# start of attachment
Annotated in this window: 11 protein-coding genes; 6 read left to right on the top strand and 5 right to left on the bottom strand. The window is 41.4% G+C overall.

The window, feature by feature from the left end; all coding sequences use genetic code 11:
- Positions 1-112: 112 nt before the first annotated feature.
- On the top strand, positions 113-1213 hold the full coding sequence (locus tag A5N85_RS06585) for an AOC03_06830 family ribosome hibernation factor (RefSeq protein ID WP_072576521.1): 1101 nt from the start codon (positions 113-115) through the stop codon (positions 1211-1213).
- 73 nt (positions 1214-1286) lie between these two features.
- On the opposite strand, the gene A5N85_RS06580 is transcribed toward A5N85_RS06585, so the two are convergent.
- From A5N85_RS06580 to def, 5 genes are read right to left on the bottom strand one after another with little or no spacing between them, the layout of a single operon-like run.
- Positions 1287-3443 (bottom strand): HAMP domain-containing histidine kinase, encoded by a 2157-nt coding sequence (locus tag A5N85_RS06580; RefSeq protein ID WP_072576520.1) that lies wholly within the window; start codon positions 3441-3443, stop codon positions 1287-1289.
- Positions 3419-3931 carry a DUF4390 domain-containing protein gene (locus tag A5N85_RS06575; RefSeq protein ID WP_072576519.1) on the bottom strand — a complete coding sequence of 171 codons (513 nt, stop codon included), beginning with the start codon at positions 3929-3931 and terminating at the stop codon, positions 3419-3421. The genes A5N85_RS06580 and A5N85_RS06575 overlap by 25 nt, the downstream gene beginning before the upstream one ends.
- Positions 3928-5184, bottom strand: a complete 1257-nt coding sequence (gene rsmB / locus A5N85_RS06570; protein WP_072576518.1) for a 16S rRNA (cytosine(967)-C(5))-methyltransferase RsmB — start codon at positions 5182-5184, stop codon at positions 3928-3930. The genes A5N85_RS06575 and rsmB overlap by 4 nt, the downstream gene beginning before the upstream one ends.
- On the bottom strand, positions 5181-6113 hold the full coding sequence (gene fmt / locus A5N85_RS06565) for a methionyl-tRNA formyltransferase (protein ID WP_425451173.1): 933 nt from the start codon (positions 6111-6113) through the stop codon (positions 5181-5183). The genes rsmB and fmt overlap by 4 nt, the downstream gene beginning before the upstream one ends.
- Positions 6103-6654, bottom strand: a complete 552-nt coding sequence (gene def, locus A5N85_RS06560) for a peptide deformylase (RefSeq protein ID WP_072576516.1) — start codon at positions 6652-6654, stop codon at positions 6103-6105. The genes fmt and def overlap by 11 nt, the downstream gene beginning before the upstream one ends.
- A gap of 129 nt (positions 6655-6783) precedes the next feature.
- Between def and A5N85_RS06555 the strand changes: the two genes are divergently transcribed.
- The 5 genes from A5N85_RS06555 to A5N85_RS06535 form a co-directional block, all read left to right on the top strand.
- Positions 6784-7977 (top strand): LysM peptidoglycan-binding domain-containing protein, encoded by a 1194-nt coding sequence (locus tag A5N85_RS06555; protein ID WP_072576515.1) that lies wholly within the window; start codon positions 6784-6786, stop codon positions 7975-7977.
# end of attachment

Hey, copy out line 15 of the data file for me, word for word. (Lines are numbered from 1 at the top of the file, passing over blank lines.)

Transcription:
- The 5 genes from A5N85_RS06555 to A5N85_RS06535 form a co-directional block, all read left to right on the top strand.